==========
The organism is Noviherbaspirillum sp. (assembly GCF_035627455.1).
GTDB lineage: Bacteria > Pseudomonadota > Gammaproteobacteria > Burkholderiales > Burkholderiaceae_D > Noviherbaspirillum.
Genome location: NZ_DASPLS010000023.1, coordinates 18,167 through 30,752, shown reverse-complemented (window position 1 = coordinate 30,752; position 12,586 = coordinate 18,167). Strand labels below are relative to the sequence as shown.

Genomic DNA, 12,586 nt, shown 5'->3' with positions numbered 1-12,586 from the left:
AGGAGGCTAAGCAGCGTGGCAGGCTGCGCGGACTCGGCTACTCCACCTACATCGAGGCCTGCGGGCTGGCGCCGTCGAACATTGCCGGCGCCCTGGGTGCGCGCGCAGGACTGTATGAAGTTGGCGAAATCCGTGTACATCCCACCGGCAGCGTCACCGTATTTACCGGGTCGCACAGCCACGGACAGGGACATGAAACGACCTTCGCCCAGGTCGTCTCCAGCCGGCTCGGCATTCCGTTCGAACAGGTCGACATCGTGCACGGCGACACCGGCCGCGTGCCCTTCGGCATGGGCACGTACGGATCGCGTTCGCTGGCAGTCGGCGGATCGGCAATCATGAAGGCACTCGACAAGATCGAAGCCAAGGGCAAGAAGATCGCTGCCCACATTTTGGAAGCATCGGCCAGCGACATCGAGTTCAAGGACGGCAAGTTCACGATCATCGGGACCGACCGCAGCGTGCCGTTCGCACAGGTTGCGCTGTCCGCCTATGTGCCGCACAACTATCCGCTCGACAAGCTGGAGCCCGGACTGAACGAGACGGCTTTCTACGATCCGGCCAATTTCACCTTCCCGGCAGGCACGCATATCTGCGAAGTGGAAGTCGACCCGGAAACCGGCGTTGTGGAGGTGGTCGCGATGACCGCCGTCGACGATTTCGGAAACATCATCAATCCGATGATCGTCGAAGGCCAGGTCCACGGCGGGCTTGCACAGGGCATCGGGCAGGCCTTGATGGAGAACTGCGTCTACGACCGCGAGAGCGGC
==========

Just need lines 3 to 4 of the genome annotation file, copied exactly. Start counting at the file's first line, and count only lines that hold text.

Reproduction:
Genome location: NZ_DASPLS010000023.1, coordinates 18,167 through 30,752, shown reverse-complemented (window position 1 = coordinate 30,752; position 12,586 = coordinate 18,167). Strand labels below are relative to the sequence as shown.

Genomic DNA, 12,586 nt, shown 5'->3' with positions numbered 1-12,586 from the left: